One can easily decide how much leverage they will use, by simply only committing a portion of their account to trades, and keeping the rest in cash. So with some very simple math you can select 2:1 or 20:1 or whatever amount you want, even if your broker automatically applies the maximum.
Making Sure You Are Leveraging Advantages
If you have a trading advantage, leverage will amplify it, and all you have to worry about is drawdown risk. In this case, although your trading plan may win overall, it will always undergo a losing streak, and you want to make sure that these losing streaks don’t impact your account balance too much.
On the other hand, if you have a trading disadvantage, leverage will just amplify that, and you never want to be amplifying disadvantages. This simply means that you will go broke faster or a lot faster, and going broke cannot be something we ever want to speed up.
On the contrary, traders who do not have a trading advantage yet, one that they are at least comfortably confident with, should never be using leverage and in fact should only be trading a small portion of their account at any one time.
The goal here isn’t leverage, it’s de-leverage, where trade sizes are kept small enough that they will not put the hurt on you as the inevitable probably happens and you suffer net losses with your trading.
The extreme of this is trading with a simulated account, and one should not even be trading with real money, even de-leveraged, until one at least shows that they will probably be profitable. This involves a lot more than taking the software for a spin and figuring out how to enter trades like some brokerages want you to use this for.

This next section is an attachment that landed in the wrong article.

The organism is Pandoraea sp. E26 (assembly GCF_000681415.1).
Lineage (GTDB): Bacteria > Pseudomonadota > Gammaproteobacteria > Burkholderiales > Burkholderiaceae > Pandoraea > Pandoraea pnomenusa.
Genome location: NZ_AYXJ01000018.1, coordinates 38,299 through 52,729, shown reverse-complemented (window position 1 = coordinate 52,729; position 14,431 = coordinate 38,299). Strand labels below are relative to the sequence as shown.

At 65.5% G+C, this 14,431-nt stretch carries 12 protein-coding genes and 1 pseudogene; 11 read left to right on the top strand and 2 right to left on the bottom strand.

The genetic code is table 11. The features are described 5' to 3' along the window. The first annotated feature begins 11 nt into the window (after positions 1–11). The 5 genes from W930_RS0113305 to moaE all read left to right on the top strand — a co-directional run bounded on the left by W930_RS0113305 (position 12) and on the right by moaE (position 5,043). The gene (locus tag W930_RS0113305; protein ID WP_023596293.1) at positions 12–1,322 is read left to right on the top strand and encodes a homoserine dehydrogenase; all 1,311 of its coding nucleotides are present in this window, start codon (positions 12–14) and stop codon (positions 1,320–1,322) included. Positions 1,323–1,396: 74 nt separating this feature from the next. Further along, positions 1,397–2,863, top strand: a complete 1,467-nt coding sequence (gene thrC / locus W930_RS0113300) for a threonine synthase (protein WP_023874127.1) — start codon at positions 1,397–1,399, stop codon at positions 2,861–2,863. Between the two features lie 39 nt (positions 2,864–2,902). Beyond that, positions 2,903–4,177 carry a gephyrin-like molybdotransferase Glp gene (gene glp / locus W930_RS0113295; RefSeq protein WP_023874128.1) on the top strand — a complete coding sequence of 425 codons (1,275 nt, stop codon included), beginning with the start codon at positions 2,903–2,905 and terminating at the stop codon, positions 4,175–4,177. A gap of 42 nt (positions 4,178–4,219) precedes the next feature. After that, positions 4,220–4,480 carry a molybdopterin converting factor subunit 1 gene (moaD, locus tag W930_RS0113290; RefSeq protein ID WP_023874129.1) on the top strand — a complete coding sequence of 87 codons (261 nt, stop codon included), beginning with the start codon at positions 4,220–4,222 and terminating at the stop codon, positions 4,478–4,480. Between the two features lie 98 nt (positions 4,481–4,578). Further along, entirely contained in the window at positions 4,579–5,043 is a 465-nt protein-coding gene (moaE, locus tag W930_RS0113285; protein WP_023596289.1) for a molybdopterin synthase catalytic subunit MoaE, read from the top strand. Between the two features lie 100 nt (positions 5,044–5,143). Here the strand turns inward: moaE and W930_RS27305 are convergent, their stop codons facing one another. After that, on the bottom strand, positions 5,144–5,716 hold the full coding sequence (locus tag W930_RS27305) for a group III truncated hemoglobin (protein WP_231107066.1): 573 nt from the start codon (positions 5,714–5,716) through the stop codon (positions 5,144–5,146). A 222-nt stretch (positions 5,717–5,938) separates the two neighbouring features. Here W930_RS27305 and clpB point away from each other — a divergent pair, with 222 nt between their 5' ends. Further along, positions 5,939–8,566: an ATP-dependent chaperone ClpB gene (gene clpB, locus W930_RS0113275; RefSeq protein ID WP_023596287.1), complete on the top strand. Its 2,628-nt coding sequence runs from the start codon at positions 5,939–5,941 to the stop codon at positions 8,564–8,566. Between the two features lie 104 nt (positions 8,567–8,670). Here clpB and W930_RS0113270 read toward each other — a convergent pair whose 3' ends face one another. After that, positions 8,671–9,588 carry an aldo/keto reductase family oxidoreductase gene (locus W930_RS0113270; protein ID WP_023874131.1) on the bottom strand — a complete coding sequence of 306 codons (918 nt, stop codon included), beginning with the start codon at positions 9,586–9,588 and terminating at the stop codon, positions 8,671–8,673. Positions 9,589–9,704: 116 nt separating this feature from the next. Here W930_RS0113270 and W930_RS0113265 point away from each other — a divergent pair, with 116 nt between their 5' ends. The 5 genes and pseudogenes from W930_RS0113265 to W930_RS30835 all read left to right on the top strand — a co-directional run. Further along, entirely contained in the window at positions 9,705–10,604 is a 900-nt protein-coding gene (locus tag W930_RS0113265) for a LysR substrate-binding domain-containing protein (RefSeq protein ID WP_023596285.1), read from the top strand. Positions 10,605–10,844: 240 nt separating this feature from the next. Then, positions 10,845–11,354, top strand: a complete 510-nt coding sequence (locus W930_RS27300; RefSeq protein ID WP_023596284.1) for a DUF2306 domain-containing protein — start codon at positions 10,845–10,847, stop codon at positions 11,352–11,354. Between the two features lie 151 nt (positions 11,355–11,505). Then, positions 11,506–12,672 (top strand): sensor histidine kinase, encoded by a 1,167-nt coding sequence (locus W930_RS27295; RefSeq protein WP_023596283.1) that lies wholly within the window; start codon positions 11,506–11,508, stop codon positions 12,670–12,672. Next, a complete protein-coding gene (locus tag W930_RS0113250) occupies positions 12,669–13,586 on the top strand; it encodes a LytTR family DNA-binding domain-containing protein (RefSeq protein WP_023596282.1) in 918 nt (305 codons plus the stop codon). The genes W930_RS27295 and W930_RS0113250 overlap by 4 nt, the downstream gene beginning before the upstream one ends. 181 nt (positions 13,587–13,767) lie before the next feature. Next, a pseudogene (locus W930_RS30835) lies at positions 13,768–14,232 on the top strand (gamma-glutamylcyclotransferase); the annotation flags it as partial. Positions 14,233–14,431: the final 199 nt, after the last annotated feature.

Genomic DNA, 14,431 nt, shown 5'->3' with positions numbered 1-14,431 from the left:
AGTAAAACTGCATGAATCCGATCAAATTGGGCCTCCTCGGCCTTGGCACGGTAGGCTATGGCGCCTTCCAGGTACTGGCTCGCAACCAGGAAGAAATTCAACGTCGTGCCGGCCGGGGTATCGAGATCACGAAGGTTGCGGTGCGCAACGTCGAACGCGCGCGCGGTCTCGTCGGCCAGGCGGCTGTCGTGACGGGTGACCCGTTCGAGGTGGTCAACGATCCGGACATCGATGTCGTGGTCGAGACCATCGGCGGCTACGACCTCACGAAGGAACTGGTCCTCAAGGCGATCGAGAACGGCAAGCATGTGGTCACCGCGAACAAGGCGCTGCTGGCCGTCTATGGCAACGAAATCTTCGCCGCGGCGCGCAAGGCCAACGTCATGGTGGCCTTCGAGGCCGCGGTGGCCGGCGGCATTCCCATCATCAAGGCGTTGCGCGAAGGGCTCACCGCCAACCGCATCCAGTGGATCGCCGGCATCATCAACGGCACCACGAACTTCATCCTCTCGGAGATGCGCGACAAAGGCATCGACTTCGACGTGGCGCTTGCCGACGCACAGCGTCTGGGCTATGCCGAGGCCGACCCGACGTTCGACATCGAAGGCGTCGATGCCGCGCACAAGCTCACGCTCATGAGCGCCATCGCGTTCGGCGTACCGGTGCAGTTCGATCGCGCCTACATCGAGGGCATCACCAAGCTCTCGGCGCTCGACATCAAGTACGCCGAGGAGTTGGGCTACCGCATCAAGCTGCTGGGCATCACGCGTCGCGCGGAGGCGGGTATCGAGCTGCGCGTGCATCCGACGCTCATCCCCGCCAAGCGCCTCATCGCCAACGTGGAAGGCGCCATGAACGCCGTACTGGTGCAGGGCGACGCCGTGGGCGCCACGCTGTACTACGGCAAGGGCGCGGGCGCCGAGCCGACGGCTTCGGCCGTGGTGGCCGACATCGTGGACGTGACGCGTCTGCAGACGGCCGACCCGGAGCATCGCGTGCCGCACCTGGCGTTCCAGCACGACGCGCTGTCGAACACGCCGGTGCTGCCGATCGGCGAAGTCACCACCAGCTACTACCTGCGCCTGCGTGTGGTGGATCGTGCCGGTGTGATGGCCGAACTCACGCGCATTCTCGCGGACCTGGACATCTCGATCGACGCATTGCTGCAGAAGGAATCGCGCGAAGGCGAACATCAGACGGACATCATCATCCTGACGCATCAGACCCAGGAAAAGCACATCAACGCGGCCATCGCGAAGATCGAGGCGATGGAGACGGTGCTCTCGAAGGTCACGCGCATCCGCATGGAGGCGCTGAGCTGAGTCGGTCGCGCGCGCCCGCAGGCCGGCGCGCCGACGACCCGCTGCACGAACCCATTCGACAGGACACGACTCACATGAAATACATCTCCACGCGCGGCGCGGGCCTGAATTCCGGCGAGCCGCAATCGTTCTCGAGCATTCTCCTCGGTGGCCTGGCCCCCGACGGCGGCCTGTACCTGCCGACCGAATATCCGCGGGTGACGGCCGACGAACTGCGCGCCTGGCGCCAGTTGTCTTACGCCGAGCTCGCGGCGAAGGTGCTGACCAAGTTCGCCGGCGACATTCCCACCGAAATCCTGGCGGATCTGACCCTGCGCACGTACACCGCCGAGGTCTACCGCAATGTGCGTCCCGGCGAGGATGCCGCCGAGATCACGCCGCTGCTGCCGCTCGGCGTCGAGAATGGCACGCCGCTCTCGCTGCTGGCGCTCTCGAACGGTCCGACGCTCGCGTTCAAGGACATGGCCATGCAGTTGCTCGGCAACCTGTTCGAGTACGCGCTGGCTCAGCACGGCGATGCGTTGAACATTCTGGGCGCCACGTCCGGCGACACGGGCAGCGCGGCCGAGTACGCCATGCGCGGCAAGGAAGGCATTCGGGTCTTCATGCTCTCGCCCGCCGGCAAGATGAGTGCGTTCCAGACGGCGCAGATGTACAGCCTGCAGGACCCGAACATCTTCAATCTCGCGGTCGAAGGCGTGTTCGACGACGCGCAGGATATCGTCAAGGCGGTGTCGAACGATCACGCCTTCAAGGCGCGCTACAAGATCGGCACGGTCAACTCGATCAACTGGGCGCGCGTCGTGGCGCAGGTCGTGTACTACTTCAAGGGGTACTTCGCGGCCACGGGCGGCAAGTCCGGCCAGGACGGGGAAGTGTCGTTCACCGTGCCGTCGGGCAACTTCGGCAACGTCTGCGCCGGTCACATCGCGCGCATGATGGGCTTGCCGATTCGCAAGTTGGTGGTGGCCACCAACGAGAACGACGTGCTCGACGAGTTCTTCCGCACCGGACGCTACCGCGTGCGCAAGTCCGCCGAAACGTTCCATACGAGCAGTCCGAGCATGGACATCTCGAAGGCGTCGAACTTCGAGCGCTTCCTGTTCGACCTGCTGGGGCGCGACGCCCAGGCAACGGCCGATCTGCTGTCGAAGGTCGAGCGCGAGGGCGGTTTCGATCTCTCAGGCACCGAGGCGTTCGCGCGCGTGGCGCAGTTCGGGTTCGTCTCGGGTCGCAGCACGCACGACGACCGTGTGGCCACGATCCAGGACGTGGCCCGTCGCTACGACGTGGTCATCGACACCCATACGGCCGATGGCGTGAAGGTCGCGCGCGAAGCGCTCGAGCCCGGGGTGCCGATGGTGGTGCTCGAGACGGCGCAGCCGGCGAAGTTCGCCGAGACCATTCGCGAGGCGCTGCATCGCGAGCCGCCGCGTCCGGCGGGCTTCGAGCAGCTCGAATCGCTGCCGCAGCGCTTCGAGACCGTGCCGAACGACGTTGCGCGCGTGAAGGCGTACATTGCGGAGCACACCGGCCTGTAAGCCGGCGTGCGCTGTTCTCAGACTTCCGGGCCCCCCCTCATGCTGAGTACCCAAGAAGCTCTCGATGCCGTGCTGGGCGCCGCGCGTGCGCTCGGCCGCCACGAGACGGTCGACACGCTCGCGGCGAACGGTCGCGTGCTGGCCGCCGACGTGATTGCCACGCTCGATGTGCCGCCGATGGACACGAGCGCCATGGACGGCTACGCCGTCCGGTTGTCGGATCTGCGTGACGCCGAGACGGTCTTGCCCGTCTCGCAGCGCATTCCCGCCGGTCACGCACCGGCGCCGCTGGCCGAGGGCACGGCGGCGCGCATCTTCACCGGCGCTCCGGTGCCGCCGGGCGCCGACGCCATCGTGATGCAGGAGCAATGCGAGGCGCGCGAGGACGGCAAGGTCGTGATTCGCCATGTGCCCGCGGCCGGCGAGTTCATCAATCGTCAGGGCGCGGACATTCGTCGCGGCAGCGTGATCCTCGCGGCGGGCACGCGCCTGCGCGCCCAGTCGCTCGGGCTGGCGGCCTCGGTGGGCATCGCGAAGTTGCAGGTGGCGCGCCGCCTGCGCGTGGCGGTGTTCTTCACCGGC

If a trader is losing money with a simulated account, it does not make the least bit of sense to prefer the money lost be real money, unless one is made happier by losing money. Once you can make fake money, and only then, should you be moving on to the real thing, if you are wise that is.
The ability to use a good amount of leverage, 30:1 for example, and turn the comparatively pedestrian returns that investors shoot for into some potentially huge ones, three figure returns, is an exciting prospect indeed. There’s much more to this than just opening an account and hitting the ground running, and while many new traders have some lofty ambitions, there is no substitute for being both realistic and patient.
Leverage can vault our trading to great heights, and can also crash it on the rocks, and far more accounts are sunk with it than vaulted. In the right hands, the kind of leverage that CFDs allow for can be an incredibly powerful tool, but only when you are ready.